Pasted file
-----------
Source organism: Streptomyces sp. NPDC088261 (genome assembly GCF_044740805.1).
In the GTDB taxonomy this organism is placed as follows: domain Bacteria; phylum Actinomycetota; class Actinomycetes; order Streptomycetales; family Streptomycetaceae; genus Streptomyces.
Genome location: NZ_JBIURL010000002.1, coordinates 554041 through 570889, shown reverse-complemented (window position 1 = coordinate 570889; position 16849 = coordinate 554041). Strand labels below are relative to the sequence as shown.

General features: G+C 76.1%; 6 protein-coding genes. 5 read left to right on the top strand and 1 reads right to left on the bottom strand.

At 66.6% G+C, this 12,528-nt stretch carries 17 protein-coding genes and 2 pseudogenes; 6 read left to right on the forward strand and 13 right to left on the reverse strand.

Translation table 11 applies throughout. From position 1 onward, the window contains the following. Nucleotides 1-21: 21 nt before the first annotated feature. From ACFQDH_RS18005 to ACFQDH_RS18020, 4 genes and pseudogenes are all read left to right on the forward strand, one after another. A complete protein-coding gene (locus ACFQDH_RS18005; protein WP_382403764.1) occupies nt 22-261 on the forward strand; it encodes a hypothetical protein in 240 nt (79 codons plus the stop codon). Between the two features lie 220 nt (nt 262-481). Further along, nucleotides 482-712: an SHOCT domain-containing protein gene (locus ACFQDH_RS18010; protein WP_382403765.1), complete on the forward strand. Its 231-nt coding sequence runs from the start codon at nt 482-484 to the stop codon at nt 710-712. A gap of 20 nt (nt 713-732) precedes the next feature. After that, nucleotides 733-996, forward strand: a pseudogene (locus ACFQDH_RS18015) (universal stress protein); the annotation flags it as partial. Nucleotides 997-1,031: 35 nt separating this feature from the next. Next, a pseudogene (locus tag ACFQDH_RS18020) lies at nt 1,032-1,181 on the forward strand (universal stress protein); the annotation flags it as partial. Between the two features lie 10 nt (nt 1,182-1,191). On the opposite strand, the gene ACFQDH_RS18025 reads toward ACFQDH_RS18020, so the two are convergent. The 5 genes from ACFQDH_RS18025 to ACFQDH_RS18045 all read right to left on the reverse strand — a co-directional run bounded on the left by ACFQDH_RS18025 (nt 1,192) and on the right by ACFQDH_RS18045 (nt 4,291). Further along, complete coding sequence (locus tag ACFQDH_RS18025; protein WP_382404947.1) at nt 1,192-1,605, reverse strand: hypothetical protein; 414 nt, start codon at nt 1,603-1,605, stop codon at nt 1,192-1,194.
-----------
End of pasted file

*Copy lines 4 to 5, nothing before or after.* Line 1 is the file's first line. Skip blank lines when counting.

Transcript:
General features: G+C 76.1%; 6 protein-coding genes. 5 read left to right on the top strand and 1 reads right to left on the bottom strand.

At 66.6% G+C, this 12,528-nt stretch carries 17 protein-coding genes and 2 pseudogenes; 6 read left to right on the forward strand and 13 right to left on the reverse strand.